Contrary to the United States, mainland China clearly adopts the "first-to-file principle" regarding the attribution of trademark rights, which is mainly based on the following provision of its Trademark Law: -


Article 31 Where two or more applicants of trademark registration apply for identical or similar trademarks on the same or similar goods/services, the trademark that was first to file shall be preliminarily approved and published; if the applications are made on same date, the trademark that was first to used shall be preliminarily approved and published, the applications of others shall be rejected and not published.


However, the situation of prior use of an unregistered mark in Hong Kong will be considered in accordance with "honest concurrent use" under Section 13 of the Trademark Ordinance. In case of sufficient evidence, the Registry will accept an earlier in-use mark become registered even if any earlier registrations exist. Meanwhile, the prior use of an unregistered mark is clearly an exception to Article 19 that do not constitute an infringement of a registered trademark.


(1) Nothing in section 12 (relative grounds for refusal of registration) prevents the registration of a trade mark where the Registrar or the court is satisfied—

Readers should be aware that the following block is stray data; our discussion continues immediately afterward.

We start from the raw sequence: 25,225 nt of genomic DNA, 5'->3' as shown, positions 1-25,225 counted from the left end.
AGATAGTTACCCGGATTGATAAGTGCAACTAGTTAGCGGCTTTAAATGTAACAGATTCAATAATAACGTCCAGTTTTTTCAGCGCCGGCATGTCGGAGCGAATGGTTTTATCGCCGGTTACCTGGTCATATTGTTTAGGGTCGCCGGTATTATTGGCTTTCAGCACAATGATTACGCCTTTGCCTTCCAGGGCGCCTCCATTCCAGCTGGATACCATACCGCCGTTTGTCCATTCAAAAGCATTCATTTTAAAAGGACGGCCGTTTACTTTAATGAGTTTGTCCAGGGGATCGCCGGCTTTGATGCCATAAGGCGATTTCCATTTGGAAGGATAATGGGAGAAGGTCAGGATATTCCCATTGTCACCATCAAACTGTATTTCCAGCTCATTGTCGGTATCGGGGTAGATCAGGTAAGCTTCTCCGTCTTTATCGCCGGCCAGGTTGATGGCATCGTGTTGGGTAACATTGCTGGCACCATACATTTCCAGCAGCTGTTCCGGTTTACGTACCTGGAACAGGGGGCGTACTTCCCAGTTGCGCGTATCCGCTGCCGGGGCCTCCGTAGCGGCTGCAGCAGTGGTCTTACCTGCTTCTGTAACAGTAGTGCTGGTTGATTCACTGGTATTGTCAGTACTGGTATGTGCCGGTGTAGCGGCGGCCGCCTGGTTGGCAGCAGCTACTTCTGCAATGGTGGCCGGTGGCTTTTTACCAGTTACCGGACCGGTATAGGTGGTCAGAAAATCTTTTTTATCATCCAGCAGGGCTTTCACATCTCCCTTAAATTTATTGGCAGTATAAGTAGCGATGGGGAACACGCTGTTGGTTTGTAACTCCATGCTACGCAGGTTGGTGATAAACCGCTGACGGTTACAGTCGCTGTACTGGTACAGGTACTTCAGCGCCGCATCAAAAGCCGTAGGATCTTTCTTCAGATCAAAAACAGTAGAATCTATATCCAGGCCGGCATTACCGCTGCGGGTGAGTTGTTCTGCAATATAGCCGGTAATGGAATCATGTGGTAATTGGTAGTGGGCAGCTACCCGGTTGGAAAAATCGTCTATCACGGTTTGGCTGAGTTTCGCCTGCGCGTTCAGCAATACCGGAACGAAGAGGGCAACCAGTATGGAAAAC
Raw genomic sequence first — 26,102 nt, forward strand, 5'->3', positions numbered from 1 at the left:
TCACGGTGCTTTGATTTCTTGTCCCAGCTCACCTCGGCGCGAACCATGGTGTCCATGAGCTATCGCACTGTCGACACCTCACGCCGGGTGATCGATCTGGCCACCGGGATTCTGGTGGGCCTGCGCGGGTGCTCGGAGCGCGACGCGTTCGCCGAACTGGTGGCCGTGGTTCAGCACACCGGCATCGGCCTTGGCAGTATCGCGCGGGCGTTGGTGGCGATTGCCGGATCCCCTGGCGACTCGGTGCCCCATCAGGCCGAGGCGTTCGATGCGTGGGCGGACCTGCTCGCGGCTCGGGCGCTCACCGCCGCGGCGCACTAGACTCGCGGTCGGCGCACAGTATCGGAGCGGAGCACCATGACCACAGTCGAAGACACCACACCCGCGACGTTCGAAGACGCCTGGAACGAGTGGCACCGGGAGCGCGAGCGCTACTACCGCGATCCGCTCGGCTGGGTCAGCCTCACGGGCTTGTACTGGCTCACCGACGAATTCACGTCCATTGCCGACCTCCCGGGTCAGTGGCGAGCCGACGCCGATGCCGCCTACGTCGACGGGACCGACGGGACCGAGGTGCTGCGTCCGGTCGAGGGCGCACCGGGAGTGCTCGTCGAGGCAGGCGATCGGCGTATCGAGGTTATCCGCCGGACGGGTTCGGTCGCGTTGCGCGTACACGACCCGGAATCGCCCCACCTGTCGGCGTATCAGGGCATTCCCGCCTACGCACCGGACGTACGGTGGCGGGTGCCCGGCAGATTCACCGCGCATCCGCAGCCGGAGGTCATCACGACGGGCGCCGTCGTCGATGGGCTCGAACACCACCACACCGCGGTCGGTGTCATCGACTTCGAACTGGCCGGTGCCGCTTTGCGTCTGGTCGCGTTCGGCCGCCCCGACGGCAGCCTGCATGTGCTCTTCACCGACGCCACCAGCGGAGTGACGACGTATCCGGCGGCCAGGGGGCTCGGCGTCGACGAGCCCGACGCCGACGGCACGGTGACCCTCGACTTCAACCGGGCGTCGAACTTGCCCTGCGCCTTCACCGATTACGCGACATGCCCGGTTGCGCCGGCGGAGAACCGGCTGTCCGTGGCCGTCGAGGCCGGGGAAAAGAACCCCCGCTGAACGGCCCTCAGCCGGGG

(a)that there has been an honest concurrent use of the trade mark and the earlier trade mark or other earlier right; or

(b)that by reason of other special circumstances it is proper for the trade mark to be registered.

(2)The registration of a trade mark under or by virtue of subsection (1) shall be subject to such limitations and conditions as the Registrar or the court thinks fit to impose.

(3)Nothing in this section prevents the Registrar from refusing to register a trade mark on any of the grounds mentioned in section 11 (absolute grounds for refusal of registration).


A registered trade mark is not infringed by the use by any person in the course of trade or business in Hong Kong of an unregistered trade mark or other sign in relation to goods or services if the unregistered trade mark or other sign has been so used in Hong Kong by that person or a predecessor in title continuously from a date preceding the earlier of—

(a)the date of first use in Hong Kong of the trade mark which is registered; and

(b)the date of registration in Hong Kong of that trade mark.


Therefore, we believe that Hong Kong adopts a hybrid system between the two principles, although, it is a common law jurisdiction. Even in any common law jurisdictions, challenging the trademark right of an earlier application / registration on the ground of earlier right of an unregistered mark, which is a helpless move, since there are certain requirements and difficulties on burden of proof, hence, the cost will be huge. Moreover, the rights of trademark protection may contain limitation or condition even you get the registration through such challenging. All in all, please keep in mind that the best way to protect your brand is to register it as early as possible, no matter which principle is being adopted where you are.